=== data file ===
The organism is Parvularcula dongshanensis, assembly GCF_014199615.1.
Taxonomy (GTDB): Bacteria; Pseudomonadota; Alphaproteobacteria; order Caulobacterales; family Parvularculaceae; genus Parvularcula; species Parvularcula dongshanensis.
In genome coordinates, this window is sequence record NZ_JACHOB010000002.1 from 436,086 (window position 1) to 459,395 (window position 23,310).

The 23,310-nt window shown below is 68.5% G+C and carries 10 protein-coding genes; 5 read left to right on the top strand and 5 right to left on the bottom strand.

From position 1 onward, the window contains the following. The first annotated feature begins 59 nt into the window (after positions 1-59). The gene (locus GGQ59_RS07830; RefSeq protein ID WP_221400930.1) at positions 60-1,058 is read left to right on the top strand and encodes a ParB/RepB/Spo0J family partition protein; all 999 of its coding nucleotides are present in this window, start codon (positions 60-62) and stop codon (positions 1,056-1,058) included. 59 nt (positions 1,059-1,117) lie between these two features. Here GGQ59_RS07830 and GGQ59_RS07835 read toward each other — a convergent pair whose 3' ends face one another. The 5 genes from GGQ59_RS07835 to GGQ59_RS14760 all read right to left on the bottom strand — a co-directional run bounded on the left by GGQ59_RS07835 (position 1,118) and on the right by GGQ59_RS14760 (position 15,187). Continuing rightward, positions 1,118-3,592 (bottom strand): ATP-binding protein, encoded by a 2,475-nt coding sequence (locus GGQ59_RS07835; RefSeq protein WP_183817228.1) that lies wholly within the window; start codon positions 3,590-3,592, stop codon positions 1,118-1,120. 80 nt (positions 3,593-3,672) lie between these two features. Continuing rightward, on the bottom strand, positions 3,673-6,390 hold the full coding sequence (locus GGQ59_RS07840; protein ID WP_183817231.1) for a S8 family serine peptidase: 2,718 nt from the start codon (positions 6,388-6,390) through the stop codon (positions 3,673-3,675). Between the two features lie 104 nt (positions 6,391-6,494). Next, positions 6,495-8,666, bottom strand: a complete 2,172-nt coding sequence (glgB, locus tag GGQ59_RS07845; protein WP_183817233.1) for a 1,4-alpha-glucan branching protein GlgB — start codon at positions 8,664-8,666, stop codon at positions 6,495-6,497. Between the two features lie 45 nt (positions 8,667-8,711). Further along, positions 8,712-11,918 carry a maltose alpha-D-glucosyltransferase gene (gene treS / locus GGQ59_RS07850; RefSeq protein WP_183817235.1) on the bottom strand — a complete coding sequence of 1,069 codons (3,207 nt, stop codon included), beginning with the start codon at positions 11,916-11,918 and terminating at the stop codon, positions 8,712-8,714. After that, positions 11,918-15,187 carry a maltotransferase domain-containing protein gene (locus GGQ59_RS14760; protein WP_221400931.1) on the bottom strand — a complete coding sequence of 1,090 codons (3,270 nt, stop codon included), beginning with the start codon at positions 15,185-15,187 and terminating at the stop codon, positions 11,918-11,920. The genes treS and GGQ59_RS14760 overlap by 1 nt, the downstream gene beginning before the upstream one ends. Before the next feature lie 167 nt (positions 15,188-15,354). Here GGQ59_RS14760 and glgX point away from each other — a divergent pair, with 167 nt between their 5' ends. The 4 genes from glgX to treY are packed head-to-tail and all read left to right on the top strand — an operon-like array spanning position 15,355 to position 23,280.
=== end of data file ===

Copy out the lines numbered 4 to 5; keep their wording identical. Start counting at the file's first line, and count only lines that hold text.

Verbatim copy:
The 23,310-nt window shown below is 68.5% G+C and carries 10 protein-coding genes; 5 read left to right on the top strand and 5 right to left on the bottom strand.

From position 1 onward, the window contains the following. The first annotated feature begins 59 nt into the window (after positions 1-59). The gene (locus GGQ59_RS07830; RefSeq protein ID WP_221400930.1) at positions 60-1,058 is read left to right on the top strand and encodes a ParB/RepB/Spo0J family partition protein; all 999 of its coding nucleotides are present in this window, start codon (positions 60-62) and stop codon (positions 1,056-1,058) included. 59 nt (positions 1,059-1,117) lie between these two features. Here GGQ59_RS07830 and GGQ59_RS07835 read toward each other — a convergent pair whose 3' ends face one another. The 5 genes from GGQ59_RS07835 to GGQ59_RS14760 all read right to left on the bottom strand — a co-directional run bounded on the left by GGQ59_RS07835 (position 1,118) and on the right by GGQ59_RS14760 (position 15,187). Continuing rightward, positions 1,118-3,592 (bottom strand): ATP-binding protein, encoded by a 2,475-nt coding sequence (locus GGQ59_RS07835; RefSeq protein WP_183817228.1) that lies wholly within the window; start codon positions 3,590-3,592, stop codon positions 1,118-1,120. 80 nt (positions 3,593-3,672) lie between these two features. Continuing rightward, on the bottom strand, positions 3,673-6,390 hold the full coding sequence (locus GGQ59_RS07840; protein ID WP_183817231.1) for a S8 family serine peptidase: 2,718 nt from the start codon (positions 6,388-6,390) through the stop codon (positions 3,673-3,675). Between the two features lie 104 nt (positions 6,391-6,494). Next, positions 6,495-8,666, bottom strand: a complete 2,172-nt coding sequence (glgB, locus tag GGQ59_RS07845; protein WP_183817233.1) for a 1,4-alpha-glucan branching protein GlgB — start codon at positions 8,664-8,666, stop codon at positions 6,495-6,497. Between the two features lie 45 nt (positions 8,667-8,711). Further along, positions 8,712-11,918 carry a maltose alpha-D-glucosyltransferase gene (gene treS / locus GGQ59_RS07850; RefSeq protein WP_183817235.1) on the bottom strand — a complete coding sequence of 1,069 codons (3,207 nt, stop codon included), beginning with the start codon at positions 11,916-11,918 and terminating at the stop codon, positions 8,712-8,714. After that, positions 11,918-15,187 carry a maltotransferase domain-containing protein gene (locus GGQ59_RS14760; protein WP_221400931.1) on the bottom strand — a complete coding sequence of 1,090 codons (3,270 nt, stop codon included), beginning with the start codon at positions 15,185-15,187 and terminating at the stop codon, positions 11,918-11,920. The genes treS and GGQ59_RS14760 overlap by 1 nt, the downstream gene beginning before the upstream one ends. Before the next feature lie 167 nt (positions 15,188-15,354). Here GGQ59_RS14760 and glgX point away from each other — a divergent pair, with 167 nt between their 5' ends. The 4 genes from glgX to treY are packed head-to-tail and all read left to right on the top strand — an operon-like array spanning position 15,355 to position 23,280.